Now that the dust is finally settled from the election, we can now see further ahead to what the next four years (and beyond) may look like. Something that hasn’t found much attention compared to the outcomes of the Presidential race and the US Congressional races is what happened in the state legislatures across the country. Something interesting happened.
If you thought the presidential election revealed the nation’s political rifts, consider the outcomes in state legislatures. The vote also created a broader tier of powerful one-party governments that can act with no need for compromise. Half of state legislatures now have veto-proof majorities, up from 13 only four years ago, according to figures compiled for The Associated Press by the National Conference of State Legislatures.
All but three states—Iowa, Kentucky and New Hampshire—have one-party control of their legislatures, the highest mark since 1928.
That’s incredible when you think about the implications. The stark red/blue makeup of state legislatures, and in most cases with same-party governors, will push variety between the states to the Constitutional limits (as determined by the Supreme Court). Much of the past decade was defined by gridlock due to partisan impasses, but that time appears to be coming to an end. It started following the 2010 midterms with the Tea Party/GOP wins across the country, and appears to be accelerating.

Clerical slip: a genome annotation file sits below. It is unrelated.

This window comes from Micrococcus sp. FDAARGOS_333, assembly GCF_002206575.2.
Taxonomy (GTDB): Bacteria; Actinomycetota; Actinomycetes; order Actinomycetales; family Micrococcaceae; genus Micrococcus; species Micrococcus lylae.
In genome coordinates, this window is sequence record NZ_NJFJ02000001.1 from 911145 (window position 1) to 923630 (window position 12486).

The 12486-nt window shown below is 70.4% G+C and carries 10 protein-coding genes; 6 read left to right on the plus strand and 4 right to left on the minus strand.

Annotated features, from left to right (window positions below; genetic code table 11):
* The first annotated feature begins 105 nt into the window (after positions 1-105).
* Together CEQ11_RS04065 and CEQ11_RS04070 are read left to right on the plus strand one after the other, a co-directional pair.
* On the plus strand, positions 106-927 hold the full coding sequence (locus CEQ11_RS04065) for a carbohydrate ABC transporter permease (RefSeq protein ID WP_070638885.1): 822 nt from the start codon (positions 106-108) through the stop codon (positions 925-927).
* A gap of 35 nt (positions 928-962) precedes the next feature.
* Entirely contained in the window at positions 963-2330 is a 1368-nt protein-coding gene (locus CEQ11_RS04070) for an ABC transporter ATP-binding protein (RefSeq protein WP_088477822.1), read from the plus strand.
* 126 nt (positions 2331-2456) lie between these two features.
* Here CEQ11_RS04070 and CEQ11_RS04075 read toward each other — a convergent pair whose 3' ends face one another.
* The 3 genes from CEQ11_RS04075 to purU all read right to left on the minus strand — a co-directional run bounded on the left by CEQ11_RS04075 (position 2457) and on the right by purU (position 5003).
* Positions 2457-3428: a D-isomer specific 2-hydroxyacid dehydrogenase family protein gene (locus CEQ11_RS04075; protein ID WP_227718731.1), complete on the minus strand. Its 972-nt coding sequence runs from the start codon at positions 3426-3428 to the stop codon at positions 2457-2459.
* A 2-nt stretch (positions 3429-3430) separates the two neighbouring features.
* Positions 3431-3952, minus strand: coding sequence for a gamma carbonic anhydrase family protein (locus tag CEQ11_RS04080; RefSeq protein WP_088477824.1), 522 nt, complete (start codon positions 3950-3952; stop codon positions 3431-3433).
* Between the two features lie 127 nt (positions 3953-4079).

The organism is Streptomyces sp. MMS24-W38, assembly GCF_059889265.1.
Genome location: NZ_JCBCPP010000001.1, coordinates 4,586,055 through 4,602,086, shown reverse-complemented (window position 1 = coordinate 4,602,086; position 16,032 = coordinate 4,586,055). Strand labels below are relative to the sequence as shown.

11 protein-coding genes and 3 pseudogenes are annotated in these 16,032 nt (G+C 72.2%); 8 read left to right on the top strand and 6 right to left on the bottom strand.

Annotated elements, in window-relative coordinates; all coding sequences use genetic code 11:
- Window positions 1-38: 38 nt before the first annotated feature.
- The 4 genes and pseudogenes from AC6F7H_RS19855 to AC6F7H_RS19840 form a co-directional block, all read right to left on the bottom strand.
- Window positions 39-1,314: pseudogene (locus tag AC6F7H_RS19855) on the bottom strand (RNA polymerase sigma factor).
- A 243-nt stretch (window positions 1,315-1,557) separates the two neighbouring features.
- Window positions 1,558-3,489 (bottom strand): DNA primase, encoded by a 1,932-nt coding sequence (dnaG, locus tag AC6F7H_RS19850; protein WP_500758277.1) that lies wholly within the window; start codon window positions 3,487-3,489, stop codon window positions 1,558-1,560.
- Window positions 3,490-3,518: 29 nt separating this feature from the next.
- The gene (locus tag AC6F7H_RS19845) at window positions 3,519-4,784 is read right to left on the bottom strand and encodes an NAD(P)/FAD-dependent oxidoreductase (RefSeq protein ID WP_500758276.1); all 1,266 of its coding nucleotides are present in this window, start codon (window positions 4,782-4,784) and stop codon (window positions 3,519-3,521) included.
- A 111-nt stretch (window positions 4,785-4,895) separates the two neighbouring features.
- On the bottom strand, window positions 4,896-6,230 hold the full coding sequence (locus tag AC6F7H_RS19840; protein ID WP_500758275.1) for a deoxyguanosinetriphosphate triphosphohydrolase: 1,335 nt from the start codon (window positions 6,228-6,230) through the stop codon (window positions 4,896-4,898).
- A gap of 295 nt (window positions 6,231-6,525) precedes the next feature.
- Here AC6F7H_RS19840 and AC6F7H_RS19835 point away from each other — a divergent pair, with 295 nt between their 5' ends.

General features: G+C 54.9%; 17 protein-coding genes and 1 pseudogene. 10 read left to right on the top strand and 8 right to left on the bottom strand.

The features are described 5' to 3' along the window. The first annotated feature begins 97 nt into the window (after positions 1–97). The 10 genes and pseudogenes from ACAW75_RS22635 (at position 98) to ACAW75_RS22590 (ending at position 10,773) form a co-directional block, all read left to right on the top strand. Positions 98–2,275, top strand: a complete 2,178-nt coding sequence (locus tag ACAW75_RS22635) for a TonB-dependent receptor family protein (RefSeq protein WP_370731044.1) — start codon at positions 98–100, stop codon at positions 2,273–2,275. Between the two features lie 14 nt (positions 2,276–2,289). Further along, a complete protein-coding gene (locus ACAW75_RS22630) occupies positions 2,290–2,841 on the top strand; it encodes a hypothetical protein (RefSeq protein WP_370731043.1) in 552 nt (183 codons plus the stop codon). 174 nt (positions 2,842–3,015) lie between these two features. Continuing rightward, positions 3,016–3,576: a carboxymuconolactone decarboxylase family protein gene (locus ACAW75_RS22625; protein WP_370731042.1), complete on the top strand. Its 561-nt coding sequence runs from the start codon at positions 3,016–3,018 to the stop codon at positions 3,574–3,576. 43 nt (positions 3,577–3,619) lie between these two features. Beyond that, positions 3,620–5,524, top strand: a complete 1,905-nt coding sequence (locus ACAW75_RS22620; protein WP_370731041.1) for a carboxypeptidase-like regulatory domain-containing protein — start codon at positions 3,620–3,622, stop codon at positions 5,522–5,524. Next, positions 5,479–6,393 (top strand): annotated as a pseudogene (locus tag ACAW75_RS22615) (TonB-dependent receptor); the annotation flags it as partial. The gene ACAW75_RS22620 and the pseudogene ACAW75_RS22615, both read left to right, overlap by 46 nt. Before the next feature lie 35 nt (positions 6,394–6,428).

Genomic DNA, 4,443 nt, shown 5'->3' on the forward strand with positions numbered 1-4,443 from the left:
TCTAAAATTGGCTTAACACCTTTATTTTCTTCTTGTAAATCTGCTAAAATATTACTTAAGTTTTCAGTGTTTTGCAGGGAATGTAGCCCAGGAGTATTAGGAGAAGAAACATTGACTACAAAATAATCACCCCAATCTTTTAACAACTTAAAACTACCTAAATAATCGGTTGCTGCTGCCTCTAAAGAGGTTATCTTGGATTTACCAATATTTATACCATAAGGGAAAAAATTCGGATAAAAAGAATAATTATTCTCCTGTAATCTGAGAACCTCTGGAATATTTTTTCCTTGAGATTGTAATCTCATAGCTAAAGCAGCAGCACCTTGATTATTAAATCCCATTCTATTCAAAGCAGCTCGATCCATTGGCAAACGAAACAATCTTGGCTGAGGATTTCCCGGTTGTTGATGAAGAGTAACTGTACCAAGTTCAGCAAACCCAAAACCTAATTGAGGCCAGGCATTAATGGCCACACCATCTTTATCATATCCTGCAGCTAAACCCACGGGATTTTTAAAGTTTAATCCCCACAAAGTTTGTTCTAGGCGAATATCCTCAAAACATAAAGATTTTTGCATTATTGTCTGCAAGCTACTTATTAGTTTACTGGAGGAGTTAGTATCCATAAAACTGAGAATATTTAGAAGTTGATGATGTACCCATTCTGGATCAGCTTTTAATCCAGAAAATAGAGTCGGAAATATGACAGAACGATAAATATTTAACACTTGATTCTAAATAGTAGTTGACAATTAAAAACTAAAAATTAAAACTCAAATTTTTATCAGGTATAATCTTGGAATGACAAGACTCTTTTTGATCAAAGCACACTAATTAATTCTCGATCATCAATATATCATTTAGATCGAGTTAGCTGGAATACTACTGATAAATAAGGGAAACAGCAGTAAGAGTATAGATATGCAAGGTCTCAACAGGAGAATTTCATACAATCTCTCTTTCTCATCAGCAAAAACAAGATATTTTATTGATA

At first, unfortunately, this will mean the red states get to push further into new (old) territory as the Supreme Court leans their way 5-4. However, there is a good possibility that the court will flip in the next four years. Once it flips, that means greater constitutional restrictions on the right-leaning boundary pushing (and scaling back the gains they made recently when they come up in new cases), and lesser constitutional restrictions on the left-leaning boundary pushing. The institutional advantage that right-wing legislation seems to have long had is dependent upon that Supreme Court majority; when that flips, so flips the playing-field advantage.
The country looks like it has the pieces in place to significantly change in the near future, more than we’ve seen it change in some time. Unlike in the past when times of great change seemed to usually go in one direction, this appears to be set to accelerate in two directions, as the GOP pursues a vision of 19th century government while the Democrats pursue a vision of 21stcentury government. Will the country be torn in two again, or will one half be dragged to the destination that the other is racing towards? It’s too soon to know, but since cooperation is not in the modern GOP’s vocabulary, we have only one option, to move forward with everything we have.
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